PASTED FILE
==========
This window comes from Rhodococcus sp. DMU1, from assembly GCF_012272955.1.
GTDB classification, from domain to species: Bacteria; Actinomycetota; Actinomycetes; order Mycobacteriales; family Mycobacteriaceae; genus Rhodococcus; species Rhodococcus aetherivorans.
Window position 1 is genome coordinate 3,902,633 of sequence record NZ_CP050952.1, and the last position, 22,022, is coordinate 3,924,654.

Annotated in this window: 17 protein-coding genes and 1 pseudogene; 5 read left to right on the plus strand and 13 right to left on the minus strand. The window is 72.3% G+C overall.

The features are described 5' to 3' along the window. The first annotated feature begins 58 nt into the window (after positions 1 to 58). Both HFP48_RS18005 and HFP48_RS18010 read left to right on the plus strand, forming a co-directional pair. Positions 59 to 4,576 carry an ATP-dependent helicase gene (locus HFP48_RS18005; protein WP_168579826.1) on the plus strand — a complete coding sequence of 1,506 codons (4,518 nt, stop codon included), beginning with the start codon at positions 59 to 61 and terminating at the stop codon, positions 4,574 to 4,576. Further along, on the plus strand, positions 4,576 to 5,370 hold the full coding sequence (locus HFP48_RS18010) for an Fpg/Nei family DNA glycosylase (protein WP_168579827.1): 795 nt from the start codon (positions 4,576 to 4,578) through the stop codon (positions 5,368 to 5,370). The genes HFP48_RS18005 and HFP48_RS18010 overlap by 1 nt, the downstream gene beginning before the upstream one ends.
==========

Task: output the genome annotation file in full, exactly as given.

This window comes from Rhodococcus sp. DMU1, from assembly GCF_012272955.1.
GTDB classification, from domain to species: Bacteria; Actinomycetota; Actinomycetes; order Mycobacteriales; family Mycobacteriaceae; genus Rhodococcus; species Rhodococcus aetherivorans.
Window position 1 is genome coordinate 3,902,633 of sequence record NZ_CP050952.1, and the last position, 22,022, is coordinate 3,924,654.

Annotated in this window: 17 protein-coding genes and 1 pseudogene; 5 read left to right on the plus strand and 13 right to left on the minus strand. The window is 72.3% G+C overall.

The features are described 5' to 3' along the window. The first annotated feature begins 58 nt into the window (after positions 1 to 58). Both HFP48_RS18005 and HFP48_RS18010 read left to right on the plus strand, forming a co-directional pair. Positions 59 to 4,576 carry an ATP-dependent helicase gene (locus HFP48_RS18005; protein WP_168579826.1) on the plus strand — a complete coding sequence of 1,506 codons (4,518 nt, stop codon included), beginning with the start codon at positions 59 to 61 and terminating at the stop codon, positions 4,574 to 4,576. Further along, on the plus strand, positions 4,576 to 5,370 hold the full coding sequence (locus HFP48_RS18010) for an Fpg/Nei family DNA glycosylase (protein WP_168579827.1): 795 nt from the start codon (positions 4,576 to 4,578) through the stop codon (positions 5,368 to 5,370). The genes HFP48_RS18005 and HFP48_RS18010 overlap by 1 nt, the downstream gene beginning before the upstream one ends.